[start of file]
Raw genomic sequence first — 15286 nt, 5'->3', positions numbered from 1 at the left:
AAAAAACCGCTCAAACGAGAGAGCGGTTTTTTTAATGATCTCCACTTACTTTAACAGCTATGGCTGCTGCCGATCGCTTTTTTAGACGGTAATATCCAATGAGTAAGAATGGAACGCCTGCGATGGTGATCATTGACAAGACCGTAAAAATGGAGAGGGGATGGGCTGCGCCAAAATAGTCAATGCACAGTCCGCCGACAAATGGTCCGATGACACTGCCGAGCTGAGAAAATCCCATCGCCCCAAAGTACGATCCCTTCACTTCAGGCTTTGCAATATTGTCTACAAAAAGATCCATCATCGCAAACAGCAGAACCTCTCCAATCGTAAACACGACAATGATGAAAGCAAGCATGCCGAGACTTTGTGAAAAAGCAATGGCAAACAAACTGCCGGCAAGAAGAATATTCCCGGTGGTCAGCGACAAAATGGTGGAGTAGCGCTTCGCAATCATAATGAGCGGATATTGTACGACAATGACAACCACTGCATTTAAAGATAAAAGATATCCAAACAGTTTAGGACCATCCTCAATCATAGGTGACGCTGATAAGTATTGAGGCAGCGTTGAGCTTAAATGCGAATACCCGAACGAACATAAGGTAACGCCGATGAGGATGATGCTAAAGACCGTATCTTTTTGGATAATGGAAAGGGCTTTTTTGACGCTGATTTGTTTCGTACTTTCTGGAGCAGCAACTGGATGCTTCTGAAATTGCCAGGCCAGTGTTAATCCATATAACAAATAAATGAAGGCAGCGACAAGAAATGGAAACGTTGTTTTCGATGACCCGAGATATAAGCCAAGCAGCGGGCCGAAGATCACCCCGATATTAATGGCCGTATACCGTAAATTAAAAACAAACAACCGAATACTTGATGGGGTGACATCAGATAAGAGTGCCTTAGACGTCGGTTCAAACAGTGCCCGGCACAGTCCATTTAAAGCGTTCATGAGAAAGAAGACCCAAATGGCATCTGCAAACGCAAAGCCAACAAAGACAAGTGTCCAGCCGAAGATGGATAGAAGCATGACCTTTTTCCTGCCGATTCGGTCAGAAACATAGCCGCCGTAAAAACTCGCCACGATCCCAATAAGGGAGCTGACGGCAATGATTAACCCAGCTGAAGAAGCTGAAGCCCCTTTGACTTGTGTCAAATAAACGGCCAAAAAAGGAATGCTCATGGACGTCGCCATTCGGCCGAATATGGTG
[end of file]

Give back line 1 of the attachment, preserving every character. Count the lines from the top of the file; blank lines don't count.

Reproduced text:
Raw genomic sequence first — 15286 nt, 5'->3', positions numbered from 1 at the left: